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Why need to work alone, together in order to be productive

In the early days of lockdown, when none of us were quite used to working from home, a certain type of YouTube video soared to popularity. Instead of opting for the same Spotify playlist over and over, YouTube ASMR music plays saw an increase in views. One of my personal favourites, with 8 million views, is entitled “Oldies music playing in another room and it’s raining (no thunder, fireplace) 1 HOUR ASMR”. As it sounds, it’s an hour of 30s and 40s jazz playing to a slightly animated image of Disney’s Wendy from Peter Pan.

For a while, these types of videos were the only thing that I could put on in the background to quiet the ambient agita of being holed up in a house with my big loud family as much as I love them! The comments on the video also showed that I wasn’t alone. Most people commented about needing the sound of nostalgia in such an uncertain, fast-paced time and many admired the ambience it gave. Arguably, this has influenced recent music artists to infiltrate such elements in their work – we think of Adele’s voice notes of putting her son to bed, Rosalia’s gun machine snare drills or Kojey Radicals poetic inserts and interludes featuring sounds of BLM protests.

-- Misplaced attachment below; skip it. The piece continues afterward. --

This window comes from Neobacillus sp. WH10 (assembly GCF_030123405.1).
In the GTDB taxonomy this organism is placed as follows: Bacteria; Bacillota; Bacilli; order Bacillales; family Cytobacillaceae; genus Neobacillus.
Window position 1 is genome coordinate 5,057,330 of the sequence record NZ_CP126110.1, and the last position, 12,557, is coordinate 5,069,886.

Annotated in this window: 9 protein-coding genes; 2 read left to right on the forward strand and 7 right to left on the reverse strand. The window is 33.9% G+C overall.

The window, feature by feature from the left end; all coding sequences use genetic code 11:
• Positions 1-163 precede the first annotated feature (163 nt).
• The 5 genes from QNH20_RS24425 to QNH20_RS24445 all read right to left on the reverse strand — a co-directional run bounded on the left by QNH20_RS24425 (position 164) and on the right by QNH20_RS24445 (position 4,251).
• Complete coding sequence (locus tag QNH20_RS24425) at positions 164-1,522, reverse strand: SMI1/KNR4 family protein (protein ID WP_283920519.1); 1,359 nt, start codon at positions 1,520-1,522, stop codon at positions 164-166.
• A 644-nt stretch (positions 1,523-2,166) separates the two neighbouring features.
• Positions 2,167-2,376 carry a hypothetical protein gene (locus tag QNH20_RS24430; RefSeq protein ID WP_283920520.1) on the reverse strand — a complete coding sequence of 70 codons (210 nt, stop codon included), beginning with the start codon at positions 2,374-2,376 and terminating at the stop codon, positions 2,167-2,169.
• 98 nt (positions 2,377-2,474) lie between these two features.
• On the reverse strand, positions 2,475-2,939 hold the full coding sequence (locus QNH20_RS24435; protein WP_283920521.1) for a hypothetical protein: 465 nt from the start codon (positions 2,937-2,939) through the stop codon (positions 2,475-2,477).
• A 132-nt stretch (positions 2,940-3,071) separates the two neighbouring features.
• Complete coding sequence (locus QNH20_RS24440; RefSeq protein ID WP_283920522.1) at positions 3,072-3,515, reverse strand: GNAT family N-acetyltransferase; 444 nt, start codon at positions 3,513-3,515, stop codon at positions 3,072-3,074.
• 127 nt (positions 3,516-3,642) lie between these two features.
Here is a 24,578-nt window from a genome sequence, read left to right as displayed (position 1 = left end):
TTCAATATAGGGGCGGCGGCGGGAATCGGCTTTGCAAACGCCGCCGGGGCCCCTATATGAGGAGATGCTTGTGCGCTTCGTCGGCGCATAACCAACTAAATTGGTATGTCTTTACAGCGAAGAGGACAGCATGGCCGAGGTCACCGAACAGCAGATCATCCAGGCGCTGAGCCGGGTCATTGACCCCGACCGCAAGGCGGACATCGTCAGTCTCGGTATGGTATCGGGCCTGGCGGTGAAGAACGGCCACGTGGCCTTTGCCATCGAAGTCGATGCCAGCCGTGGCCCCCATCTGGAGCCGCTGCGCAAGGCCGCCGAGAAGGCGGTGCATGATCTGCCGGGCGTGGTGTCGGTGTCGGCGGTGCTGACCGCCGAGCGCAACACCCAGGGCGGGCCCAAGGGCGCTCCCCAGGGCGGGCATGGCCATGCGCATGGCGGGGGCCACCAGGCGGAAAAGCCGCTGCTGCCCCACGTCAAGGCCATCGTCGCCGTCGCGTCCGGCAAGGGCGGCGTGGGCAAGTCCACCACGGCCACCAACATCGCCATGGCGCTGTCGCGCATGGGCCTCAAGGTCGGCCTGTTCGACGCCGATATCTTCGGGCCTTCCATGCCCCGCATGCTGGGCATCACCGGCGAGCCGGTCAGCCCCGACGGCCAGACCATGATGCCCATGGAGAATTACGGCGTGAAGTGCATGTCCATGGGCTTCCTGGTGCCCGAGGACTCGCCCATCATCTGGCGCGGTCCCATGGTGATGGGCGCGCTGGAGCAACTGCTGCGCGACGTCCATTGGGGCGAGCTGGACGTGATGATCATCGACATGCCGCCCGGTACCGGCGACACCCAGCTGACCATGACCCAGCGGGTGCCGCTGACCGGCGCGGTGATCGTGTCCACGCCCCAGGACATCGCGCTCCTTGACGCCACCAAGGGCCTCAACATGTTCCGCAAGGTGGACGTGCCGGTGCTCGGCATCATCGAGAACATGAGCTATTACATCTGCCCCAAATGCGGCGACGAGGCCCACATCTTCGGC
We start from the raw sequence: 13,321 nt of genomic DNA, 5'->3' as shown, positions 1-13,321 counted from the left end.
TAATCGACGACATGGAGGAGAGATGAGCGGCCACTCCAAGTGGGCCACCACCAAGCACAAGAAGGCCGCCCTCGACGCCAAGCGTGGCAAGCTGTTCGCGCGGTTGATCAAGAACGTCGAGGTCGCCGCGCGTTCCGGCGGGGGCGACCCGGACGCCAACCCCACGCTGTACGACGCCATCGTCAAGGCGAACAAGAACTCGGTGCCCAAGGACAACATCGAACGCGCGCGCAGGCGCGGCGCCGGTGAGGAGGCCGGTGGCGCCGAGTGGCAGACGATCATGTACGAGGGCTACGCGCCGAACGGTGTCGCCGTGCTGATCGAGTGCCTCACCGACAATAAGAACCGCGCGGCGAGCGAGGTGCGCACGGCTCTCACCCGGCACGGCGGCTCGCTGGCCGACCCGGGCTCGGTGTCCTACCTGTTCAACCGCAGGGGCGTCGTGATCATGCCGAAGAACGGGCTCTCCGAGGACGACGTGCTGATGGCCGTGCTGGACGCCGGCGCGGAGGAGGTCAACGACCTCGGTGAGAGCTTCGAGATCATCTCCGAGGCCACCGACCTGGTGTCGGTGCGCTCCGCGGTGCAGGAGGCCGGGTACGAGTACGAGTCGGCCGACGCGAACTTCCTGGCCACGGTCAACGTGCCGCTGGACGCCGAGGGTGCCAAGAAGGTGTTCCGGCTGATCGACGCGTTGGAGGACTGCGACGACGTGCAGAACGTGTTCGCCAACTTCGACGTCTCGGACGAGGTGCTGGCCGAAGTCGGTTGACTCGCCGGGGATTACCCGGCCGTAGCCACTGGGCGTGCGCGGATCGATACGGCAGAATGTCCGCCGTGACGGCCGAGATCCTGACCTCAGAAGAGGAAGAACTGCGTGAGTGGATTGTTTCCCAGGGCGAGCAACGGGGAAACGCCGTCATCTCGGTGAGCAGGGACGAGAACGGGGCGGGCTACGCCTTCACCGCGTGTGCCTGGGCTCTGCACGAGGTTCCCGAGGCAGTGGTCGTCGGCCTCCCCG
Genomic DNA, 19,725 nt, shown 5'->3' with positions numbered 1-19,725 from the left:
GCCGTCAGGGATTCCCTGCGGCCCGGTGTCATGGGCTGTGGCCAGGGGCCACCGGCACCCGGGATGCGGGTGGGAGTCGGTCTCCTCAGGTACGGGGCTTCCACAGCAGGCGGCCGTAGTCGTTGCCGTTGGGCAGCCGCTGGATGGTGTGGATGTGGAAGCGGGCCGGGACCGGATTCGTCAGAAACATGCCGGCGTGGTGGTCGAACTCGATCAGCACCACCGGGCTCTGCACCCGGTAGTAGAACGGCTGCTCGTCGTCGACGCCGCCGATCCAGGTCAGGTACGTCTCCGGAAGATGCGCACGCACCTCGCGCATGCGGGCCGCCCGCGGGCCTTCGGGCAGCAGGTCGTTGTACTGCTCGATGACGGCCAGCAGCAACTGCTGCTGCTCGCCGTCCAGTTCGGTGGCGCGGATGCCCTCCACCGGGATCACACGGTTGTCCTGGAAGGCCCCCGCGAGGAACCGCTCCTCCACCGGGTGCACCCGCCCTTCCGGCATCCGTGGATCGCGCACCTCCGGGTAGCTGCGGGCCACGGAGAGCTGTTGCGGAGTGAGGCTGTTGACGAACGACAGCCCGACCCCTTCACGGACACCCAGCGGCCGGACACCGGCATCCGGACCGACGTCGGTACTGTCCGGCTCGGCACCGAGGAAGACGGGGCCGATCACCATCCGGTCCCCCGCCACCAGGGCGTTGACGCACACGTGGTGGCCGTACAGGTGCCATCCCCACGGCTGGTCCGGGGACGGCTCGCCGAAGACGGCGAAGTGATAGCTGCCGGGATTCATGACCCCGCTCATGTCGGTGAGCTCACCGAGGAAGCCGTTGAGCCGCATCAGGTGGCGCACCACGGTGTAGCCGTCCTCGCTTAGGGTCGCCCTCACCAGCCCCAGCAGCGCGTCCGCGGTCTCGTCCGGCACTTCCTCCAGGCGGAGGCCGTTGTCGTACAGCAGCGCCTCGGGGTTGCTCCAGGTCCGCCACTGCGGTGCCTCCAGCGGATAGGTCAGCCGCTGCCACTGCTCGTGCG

Now that the world is opening up, many of us, including myself, feel dreaded sentiments of loneliness having to still work from home. Instead, coworking collective places are seeing an increase in popularity. It seems that despite all the implied benefits of solitude for achieving focus, people still gravitate towards communal spaces when looking to get some work done. There’s the traditional office setting, sure, but these spaces can also take the form of restaurants, libraries, and even parks. For remote workers, that can often mean trying to replicate that experience when those spaces are not an option. 

Childhood psychologists have a term called parallel play, which describes when children play alongside each other without necessarily interacting. While it’s a key step for social development, it’s also something that we continue to come back to as we get older. Relatable, right? It’s easy to see how this kind of activity can also play out in our working lives, especially when we need to get into a focused flow and complete tasks.

Without the experience of these passive interactions, it can be more of a challenge to tap into a focused mindset. From the perspective of work, this siren call for alone-but-togetherness is not only just an urge to get out of the house (besides, hopping on a group Zoom call or listening to a playlist of background noise isn’t quite that); it’s also a reach for something else. For some, that’s better focus, productivity, concentration—or simply, just getting things done.

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